Linking ELF and ELT in Secondary School through Web-Mediation: The Case of Fanfiction

Enrico Grazzi


This chapter addresses the pedagogical implications of a research project carried out between 2010 and 2012 (Grazzi 2013). The project involved the design and implementation of networked-based activities for the English classroom, whereby two small communities of practice (CoPs) (Wenger 1998), composed of volunteer Italian students of English from five distally-located schools, were required to simulate an ELF-mediated setting and carry out several cooperative assignments. The overall aim was to provide English teachers and ELT practitioners with a model that could be developed and implemented to carry out international educational projects online, via the use of ELF.

The aim of this chapter is to describe and analyse from a pedagogical perspective examples of fanfiction1 and creative writing tasks. These tasks were aimed at the production of original extracts that were supposed to integrate or change parts of famous English novels and short stories; examples of these activities may include a) adding a description, a dialogue, or a new episode, b) changing the narrator of the story or the narrator's stance, c) writing an alternative denoument, and so on.

The significance of this research project from a teaching perspective is that it takes a blended approach that draws on the results of research in parallel areas of applied linguistics in the fields of ELF (Jenkins, Cogo and Dewey 2011; see also the State-of-the-art Introduction to this volume), educational linguistics (Spolsky 1978; van Lier 2004), sociocultural theory (SCT) (Vygotsky 1978; Lantolf and Thorne 2006), cultural learning (Tomasello 2003), network-based language teaching (NBLT) (O'Dowd and Ware 2009; Guth and Helm 2010) and critical applied linguistics (CAL) (Pennycook 2001). These have lent a fresh perspective to ELT, paving the way for a reconceptualisation of foreign language education that has contributed to the development of an empirical research area within ELF studies that is particularly concerned with ESOL and teacher training (Gagliardi and Maley 2010; Sifakis and Fay 2011; Vettorel and Lopriore 2013; Sifakis 2014; Bayyurt and Akcan 2014). Its main purposes are a) to raise the English teacher's awareness of the nature of ELF and the fundamental role it plays as the main lingua franca in Web-mediated communication (Graddol 2006; Crystal 2011; Campagna et al. 2012), and b) to design new teaching materials and learning activities focused on ELF that are supposed to enrich the ELT syllabus without conflicting with the traditional English as a foreign language (EFL) curriculum.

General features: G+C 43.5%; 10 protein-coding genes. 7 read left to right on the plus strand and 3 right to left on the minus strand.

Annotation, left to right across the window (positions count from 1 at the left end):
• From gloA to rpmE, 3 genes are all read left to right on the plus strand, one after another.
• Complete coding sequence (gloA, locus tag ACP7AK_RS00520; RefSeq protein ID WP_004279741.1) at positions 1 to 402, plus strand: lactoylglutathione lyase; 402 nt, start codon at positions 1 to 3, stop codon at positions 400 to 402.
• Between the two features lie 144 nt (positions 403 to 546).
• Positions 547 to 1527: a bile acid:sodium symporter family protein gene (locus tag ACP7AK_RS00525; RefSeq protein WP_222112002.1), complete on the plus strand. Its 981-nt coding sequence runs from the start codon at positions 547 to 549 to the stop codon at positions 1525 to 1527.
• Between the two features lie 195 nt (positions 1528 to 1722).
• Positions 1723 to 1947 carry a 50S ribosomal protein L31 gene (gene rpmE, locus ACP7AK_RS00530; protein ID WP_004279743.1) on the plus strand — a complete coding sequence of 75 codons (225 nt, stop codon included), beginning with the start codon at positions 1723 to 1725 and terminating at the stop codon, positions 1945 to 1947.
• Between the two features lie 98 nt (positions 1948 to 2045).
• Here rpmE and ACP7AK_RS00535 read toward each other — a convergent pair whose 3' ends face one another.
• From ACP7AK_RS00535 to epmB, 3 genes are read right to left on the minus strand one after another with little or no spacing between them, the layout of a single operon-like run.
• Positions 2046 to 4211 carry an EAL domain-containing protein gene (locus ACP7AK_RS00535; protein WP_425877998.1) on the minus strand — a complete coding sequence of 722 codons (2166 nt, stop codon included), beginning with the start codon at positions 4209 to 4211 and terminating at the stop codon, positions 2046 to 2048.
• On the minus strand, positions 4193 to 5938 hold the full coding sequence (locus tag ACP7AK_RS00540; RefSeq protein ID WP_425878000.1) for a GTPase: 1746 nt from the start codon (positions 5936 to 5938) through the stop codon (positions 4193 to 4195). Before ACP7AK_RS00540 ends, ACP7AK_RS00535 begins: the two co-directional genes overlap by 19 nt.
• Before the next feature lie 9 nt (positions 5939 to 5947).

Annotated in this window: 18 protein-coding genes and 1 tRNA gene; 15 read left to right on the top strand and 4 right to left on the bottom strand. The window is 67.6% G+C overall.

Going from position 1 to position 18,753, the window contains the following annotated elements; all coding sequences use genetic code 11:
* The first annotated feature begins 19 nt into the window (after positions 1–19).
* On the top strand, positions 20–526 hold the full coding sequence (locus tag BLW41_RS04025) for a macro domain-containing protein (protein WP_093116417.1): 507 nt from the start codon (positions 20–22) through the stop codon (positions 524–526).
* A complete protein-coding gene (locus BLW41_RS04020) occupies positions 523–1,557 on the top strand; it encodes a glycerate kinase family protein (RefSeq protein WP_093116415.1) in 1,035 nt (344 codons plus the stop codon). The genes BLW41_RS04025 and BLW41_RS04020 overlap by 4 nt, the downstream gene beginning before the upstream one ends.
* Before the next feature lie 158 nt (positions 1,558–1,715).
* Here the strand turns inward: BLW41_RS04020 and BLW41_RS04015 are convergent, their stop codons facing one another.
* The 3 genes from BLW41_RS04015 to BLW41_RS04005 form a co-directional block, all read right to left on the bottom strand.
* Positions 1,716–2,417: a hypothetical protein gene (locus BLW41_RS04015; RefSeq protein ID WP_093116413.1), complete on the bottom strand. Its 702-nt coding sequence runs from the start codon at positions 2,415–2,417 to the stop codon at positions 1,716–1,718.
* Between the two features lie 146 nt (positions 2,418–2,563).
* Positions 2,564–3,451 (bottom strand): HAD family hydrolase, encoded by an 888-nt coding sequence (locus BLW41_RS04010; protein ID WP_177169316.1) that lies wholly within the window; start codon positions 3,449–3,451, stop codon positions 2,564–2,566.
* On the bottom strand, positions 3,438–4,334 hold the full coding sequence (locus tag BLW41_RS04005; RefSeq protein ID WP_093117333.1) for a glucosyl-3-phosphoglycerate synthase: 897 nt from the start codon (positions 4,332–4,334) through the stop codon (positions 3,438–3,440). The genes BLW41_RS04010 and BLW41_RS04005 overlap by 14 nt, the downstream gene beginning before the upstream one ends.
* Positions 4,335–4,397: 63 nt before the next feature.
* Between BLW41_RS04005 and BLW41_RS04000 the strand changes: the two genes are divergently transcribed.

This project follows on from previous research in the areas of networked learning (Goodyear et al. 2004) and social media language learning (SMLL) (Thorne and Black 2007, Thorne et al. 2009). Moreover, it is consistent with studies that have examined the use of ELF in Internet-based social networking and blogging (Grazzi 2011; Vettorel 2014). The distinctiveness of this project lies in how fanfiction and ELF have been integrated into online collaborative creative writing to design fresh language practice. As this chapter intends to demonstrate, the multicultural and multilingual setting provided by the Web can be used as an affordance to let ELF speakers interact with fellow social networkers. With ELF, the focus on the learner's competence shifts to the pragmatic dimension of communication and the L2-user's performance is considered to be part of a social event that is not subordinate to the standard English (SE) paradigm.